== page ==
But this week I entered the data of a patient whose experience made my heart lift. At 94, she presented with a self-detected lump, which turned out to be a breast cancer. The clinicians were reluctant to refer her for surgery immediately, given her age and other medical issues. One does not get to 94 without at least some complicating factors! However, after they’d done several further tests, they offered her an excision (much less drastic than a mastectomy). She made an excellent recovery and five years later, after annual check-ups and screening, is cancer-free and has been discharged from the breast care service. On leaving after her final follow-up, she left a donation for the trust at the reception desk. A good outcome indeed!

Sounds vs noise

I did my favourite Raglan walk today – through the Bryant reserve, along the beach and then back to the bush track that takes me to the lookout, where I snapped the photos above. One of the delights of this walk is the sounds – the boom and crash of the waves, the cries of the gulls and the calls of the birds that frequent the bush, the sighing of the trees in the breeze – which is why I don’t emulate those who walk with headphones plugged into their ears. Most of the human activity is muted – the occasional shout of a child finding the water colder than they’d expected, people one passes on the track saying hi, the slap of a surfboard hitting a wave. But today, the high-pitched whine of several jet-skis could be heard even above the sound of the surf. They set out at speed from the Manu Bay jetty, accelerated along a stretch of coastline and then performed noisy U-turns before heading back the way they’d come. They repeated this several times, with no discernable purpose apart from going as fast as they could, making as much noise as they could. On my way back to the track I passed a couple sitting on a bench overlooking the beach far below. I have often sat there myself, enjoying the view and listening to the waves. But this couple were playing music from some sort of portable device – why is it always music with a repetitive beat and inane lyrics (she asks judgmentally)? And then there are always a few people who fail to remove their dog’s droppings, which is not noisy but noisome for others using the track. It was a relief to get to the lookout and enjoy the quiet of the bush all around, watching the silent surfers below and the silent paraglider above.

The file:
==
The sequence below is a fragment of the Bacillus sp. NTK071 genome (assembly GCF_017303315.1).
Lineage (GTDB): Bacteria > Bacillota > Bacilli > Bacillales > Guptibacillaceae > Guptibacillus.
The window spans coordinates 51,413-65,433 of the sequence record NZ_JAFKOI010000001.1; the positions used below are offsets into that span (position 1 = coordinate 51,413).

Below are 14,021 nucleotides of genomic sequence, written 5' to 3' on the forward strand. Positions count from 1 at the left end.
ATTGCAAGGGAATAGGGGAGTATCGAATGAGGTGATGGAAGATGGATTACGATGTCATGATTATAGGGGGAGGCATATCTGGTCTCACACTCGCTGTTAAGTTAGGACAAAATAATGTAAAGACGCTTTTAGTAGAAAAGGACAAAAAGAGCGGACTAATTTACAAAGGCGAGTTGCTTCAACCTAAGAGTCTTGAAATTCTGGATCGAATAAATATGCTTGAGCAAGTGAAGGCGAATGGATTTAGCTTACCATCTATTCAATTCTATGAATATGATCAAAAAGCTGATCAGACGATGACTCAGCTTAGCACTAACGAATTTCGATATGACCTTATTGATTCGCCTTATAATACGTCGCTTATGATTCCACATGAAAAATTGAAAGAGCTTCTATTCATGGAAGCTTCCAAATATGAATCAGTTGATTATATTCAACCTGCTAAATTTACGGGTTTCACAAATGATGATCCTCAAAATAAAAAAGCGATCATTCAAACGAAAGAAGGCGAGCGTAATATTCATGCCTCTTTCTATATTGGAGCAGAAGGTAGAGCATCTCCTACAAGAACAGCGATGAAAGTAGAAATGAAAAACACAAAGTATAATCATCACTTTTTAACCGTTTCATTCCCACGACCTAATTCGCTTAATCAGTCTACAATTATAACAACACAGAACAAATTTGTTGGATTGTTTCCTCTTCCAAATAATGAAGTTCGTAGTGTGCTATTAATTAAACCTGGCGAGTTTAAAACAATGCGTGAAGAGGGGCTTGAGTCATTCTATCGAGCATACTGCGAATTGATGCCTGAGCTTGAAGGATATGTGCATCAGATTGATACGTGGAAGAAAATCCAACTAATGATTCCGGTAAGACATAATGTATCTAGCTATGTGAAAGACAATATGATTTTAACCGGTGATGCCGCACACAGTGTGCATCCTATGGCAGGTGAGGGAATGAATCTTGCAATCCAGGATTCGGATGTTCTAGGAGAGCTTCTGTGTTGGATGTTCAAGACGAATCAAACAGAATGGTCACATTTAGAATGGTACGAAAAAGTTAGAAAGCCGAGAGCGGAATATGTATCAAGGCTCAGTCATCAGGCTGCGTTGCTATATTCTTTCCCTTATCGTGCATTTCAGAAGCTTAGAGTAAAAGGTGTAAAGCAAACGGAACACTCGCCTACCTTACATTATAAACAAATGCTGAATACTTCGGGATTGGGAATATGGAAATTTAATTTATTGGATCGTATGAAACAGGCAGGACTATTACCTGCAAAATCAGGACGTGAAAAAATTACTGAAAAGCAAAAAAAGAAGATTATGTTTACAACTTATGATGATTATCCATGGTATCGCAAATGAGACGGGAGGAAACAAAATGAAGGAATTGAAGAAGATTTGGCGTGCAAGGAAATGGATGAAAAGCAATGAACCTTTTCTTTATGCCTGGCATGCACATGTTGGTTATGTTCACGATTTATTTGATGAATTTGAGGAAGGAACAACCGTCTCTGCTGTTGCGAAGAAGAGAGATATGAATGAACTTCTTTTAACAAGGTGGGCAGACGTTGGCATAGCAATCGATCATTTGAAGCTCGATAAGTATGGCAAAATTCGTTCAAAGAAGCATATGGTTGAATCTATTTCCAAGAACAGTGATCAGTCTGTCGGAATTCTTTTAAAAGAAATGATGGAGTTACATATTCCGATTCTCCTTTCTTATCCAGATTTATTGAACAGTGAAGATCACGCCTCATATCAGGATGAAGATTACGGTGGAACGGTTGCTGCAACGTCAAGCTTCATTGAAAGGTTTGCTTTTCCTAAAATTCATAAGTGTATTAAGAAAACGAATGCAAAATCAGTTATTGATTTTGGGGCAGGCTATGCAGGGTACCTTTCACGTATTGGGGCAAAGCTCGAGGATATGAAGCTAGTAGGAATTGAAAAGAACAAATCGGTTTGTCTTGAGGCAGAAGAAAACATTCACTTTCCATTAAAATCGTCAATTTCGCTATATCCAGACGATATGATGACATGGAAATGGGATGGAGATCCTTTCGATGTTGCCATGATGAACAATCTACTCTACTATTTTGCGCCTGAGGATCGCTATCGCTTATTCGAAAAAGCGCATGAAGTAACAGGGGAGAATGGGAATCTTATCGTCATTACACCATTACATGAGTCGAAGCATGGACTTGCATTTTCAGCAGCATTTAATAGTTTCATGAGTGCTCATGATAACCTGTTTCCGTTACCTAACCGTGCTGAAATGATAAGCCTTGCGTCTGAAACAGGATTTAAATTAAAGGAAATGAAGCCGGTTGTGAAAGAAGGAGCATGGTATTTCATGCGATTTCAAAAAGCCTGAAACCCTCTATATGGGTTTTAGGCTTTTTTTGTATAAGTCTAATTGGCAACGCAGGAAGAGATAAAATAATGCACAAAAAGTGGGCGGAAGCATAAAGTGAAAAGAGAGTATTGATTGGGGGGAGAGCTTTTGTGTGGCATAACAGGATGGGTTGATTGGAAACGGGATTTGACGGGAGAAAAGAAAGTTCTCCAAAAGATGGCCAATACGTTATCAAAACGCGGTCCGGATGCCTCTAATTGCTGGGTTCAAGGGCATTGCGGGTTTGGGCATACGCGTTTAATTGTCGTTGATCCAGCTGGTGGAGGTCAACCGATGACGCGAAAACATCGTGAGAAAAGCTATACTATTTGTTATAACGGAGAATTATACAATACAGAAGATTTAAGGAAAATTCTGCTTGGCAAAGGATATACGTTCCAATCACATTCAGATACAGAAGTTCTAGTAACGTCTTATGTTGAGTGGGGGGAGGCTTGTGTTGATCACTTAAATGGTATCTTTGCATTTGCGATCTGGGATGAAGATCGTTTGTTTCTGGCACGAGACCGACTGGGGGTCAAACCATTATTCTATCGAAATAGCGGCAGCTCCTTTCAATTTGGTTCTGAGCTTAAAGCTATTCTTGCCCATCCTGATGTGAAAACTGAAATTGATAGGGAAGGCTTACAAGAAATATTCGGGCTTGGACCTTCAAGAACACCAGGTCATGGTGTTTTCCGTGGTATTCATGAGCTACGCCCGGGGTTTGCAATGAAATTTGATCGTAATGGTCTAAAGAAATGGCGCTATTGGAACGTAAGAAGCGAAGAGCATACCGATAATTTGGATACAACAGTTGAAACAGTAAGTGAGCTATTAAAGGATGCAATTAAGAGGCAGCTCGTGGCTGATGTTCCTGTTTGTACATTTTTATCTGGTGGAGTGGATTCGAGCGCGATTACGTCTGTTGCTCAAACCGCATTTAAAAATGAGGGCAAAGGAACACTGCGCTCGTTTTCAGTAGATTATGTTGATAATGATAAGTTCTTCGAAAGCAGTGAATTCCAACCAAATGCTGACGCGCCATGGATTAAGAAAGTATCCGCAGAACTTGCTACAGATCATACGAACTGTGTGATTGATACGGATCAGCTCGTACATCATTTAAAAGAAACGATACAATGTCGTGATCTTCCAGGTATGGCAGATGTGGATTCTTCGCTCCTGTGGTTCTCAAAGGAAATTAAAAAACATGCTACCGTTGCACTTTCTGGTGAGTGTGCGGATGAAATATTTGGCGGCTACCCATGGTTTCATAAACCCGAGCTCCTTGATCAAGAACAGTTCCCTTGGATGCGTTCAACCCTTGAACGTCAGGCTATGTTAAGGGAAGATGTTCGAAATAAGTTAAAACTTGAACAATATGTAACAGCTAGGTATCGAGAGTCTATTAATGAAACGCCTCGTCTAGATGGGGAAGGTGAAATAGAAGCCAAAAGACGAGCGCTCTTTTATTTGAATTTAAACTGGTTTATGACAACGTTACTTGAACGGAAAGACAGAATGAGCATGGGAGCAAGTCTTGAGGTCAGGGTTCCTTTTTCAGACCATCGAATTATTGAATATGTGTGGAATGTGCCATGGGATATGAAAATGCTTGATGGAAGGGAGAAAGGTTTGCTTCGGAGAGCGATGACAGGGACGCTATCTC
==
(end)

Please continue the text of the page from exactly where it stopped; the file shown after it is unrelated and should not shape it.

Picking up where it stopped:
Hope …

… springs eternal, or so they say. It has been difficult to be hopeful during a Covid-19 Delta lockdown and then another vile terrorist attack in New Zealand on Friday. It is tempting to say, along with die-hard pessimists, that things are bad and getting worse. But on my walk today, I saw this – a pohutukawa tree about to burst into flower – and suddenly I felt hopeful. In New Zealand the red pohutukawa flower is synonymous with summer, sea and sand. So along with the perhaps misguided optimists, I look forward to freedom from lockdown, summer and the season of goodwill to all.